FUNDAMENTALS OF DIGITAL SIGNAL PROCESSING - 2024/5
Module code: EEE3008
Expected prior learning: Knowledge of basic properties of signals and related methods, including Fourier series, Fourier transforms, Laplace transforms, and convolution. BEng/MEng students might have acquired this through study of module EEE2035 Engineering Mathematics III and/or module EEE2033 Circuits, Control and Communications. MSc students might have acquired this through study of an undergraduate module on “Signals and Systems” or through independent study.
Module purpose: This introductory course in Digital Signal Processing explores mathematical tools used to represent, analyse and design basic DSP systems. This module underpins many key areas of digital systems, including audio-visual technology, digital communications, control systems, and computer vision. This topic is therefore of paramount importance to any electronic engineer.
This module EEE3008 provides the expected prior learning for the following module EEEM030 Speech & Audio Processing and Recognition
Taking module EEE3008 may also contribute to a deeper understanding of the following modules EEE3032 Computer Vision and Pattern Recognition, EEE3042 Audio and Video Processing and EEEM071 Advanced Topics in Computer Vision and Deep Learning
Computer Science and Electronic Eng
PLUMBLEY Mark (CS & EE)
Number of Credits: 15
ECTS Credits: 7.5
Framework: FHEQ Level 6
Module cap (Maximum number of students): N/A
Overall student workload
Independent Learning Hours: 90
Lecture Hours: 22
Tutorial Hours: 10
Laboratory Hours: 8
Guided Learning: 10
Captured Content: 10
Prerequisites / Co-requisites
None. (But see: Overview: Expected prior learning)
This module initially revisits relevant areas of signals and systems, as well as mathematics, while introducing the fundamentals of digital signal processing. This is followed by introduction of methods for filter design and frequency analysis.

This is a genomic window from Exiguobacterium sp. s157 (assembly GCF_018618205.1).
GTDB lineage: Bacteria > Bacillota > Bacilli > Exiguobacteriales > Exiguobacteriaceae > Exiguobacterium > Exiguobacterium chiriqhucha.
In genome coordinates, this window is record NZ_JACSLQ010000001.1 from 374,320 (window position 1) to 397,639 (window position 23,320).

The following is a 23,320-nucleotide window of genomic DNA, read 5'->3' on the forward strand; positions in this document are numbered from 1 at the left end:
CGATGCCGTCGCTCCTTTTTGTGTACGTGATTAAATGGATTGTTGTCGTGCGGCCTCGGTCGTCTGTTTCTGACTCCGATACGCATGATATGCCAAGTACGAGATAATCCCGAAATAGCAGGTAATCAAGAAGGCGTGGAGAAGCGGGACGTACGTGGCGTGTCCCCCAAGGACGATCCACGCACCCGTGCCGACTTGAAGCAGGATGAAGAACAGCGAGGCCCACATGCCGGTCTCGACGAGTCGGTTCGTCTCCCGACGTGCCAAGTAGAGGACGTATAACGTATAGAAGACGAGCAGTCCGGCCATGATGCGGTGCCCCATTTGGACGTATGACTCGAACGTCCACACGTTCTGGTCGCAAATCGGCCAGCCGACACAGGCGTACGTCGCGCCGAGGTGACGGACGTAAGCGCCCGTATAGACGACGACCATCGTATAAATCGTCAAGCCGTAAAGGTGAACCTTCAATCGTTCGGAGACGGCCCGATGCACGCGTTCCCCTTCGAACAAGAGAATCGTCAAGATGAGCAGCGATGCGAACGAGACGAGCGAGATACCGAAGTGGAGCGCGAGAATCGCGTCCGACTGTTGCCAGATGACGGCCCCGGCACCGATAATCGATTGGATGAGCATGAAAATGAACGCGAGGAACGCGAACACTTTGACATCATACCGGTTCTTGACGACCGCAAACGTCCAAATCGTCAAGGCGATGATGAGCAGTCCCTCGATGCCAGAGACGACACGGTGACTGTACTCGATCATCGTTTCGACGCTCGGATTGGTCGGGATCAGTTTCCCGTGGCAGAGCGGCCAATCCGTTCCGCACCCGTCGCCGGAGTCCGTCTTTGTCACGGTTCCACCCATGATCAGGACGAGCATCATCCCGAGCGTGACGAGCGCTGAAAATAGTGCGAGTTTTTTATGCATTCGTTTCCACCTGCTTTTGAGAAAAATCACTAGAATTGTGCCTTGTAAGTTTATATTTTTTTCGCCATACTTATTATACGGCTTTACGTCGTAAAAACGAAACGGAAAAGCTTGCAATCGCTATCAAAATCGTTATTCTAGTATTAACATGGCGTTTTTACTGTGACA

Indicative content includes the following:
Introduction to DSP, discrete signals and their properties, normalised frequency;
Sampling, aliasing, sampling theorem, quantisation, ideal signal reconstruction;
Discrete systems, linear time-invariant systems, convolution theorem;
The Z transforms and its properties, analysis and design of simple discrete systems;
Discrete Fourier series, discrete Fourier transform, circular and linear convolution;
Complexity of DFT, decimation in time and frequency, fast Fourier transform;
Truncation of Fourier series, design of FIR digital filters: linear phase filter design, types of windowing functions, FIR filter types;
Analogue filter design, including Butterworth filters. Design of IIR digital filters, including bilinear transform method.
Quantisation noise, decimation and interpolation, multirate signal processing.
|Unit of assessment
|Written Exam - 2hrs
The assessment strategy for this module is designed to provide students with the opportunity to demonstrate the skills and knowledge as described in the learning outcomes. The written examination will assess the knowledge of terminology, concepts and theory of digital signal processing, as well as the ability to analyse problems and apply mathematical models of signal processing to solve and predict effects. The laboratory experiments will evaluate the acquired technical skills and expertise required to apply these methods to practical signal processing tasks.
Thus, the summative assessment for this module consists of the following:
Coursework: Laboratory experiments concerned with analysis and design of signal processing systems
Exam: Written examination.
Formative assessment and feedback